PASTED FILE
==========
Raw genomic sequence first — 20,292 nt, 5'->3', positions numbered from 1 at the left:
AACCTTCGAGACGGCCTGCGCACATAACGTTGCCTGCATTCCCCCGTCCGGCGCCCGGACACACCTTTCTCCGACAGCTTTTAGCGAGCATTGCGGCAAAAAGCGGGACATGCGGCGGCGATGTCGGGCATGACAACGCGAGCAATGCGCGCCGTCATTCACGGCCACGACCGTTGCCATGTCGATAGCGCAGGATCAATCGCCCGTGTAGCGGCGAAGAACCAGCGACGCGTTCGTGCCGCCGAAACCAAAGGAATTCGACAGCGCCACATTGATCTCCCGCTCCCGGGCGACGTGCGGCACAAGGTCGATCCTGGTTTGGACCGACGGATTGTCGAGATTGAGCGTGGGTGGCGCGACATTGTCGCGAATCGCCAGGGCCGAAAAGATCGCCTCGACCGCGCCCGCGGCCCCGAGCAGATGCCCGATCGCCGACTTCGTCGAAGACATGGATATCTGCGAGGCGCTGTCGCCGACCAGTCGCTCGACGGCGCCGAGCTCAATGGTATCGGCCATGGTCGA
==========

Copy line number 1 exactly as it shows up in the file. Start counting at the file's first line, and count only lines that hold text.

Raw genomic sequence first — 20,292 nt, 5'->3', positions numbered from 1 at the left: